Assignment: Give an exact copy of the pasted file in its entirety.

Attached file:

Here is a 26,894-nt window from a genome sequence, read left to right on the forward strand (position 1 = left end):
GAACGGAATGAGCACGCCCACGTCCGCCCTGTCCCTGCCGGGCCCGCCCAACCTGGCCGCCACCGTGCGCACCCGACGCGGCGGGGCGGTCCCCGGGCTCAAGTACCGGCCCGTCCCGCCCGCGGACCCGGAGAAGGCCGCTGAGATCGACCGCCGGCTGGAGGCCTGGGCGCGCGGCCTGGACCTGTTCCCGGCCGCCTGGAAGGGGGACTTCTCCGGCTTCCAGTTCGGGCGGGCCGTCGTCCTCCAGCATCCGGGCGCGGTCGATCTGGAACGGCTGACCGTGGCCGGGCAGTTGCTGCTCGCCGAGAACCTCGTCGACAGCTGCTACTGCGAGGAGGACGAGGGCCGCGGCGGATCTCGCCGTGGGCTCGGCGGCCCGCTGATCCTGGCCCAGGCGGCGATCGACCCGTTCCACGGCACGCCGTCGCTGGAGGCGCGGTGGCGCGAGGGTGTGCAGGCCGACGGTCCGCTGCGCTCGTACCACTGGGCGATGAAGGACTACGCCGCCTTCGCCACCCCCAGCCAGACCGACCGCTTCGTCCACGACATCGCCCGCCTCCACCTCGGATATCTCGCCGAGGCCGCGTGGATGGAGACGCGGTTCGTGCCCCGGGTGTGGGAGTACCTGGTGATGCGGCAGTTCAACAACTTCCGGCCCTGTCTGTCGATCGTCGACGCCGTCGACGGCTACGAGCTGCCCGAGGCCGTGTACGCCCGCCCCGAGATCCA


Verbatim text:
Here is a 26,894-nt window from a genome sequence, read left to right on the forward strand (position 1 = left end):
GAACGGAATGAGCACGCCCACGTCCGCCCTGTCCCTGCCGGGCCCGCCCAACCTGGCCGCCACCGTGCGCACCCGACGCGGCGGGGCGGTCCCCGGGCTCAAGTACCGGCCCGTCCCGCCCGCGGACCCGGAGAAGGCCGCTGAGATCGACCGCCGGCTGGAGGCCTGGGCGCGCGGCCTGGACCTGTTCCCGGCCGCCTGGAAGGGGGACTTCTCCGGCTTCCAGTTCGGGCGGGCCGTCGTCCTCCAGCATCCGGGCGCGGTCGATCTGGAACGGCTGACCGTGGCCGGGCAGTTGCTGCTCGCCGAGAACCTCGTCGACAGCTGCTACTGCGAGGAGGACGAGGGCCGCGGCGGATCTCGCCGTGGGCTCGGCGGCCCGCTGATCCTGGCCCAGGCGGCGATCGACCCGTTCCACGGCACGCCGTCGCTGGAGGCGCGGTGGCGCGAGGGTGTGCAGGCCGACGGTCCGCTGCGCTCGTACCACTGGGCGATGAAGGACTACGCCGCCTTCGCCACCCCCAGCCAGACCGACCGCTTCGTCCACGACATCGCCCGCCTCCACCTCGGATATCTCGCCGAGGCCGCGTGGATGGAGACGCGGTTCGTGCCCCGGGTGTGGGAGTACCTGGTGATGCGGCAGTTCAACAACTTCCGGCCCTGTCTGTCGATCGTCGACGCCGTCGACGGCTACGAGCTGCCCGAGGCCGTGTACGCCCGCCCCGAGATCCA